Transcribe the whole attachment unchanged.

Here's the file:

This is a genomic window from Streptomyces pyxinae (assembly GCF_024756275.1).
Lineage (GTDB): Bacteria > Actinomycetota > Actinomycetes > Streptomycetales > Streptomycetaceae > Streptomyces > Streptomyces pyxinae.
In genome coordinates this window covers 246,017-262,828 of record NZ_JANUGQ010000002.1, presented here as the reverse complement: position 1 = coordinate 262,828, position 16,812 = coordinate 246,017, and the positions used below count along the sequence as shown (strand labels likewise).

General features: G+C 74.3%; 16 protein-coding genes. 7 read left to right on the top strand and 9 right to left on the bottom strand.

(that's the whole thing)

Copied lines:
This is a genomic window from Streptomyces pyxinae (assembly GCF_024756275.1).
Lineage (GTDB): Bacteria > Actinomycetota > Actinomycetes > Streptomycetales > Streptomycetaceae > Streptomyces > Streptomyces pyxinae.
In genome coordinates this window covers 246,017-262,828 of record NZ_JANUGQ010000002.1, presented here as the reverse complement: position 1 = coordinate 262,828, position 16,812 = coordinate 246,017, and the positions used below count along the sequence as shown (strand labels likewise).

General features: G+C 74.3%; 16 protein-coding genes. 7 read left to right on the top strand and 9 right to left on the bottom strand.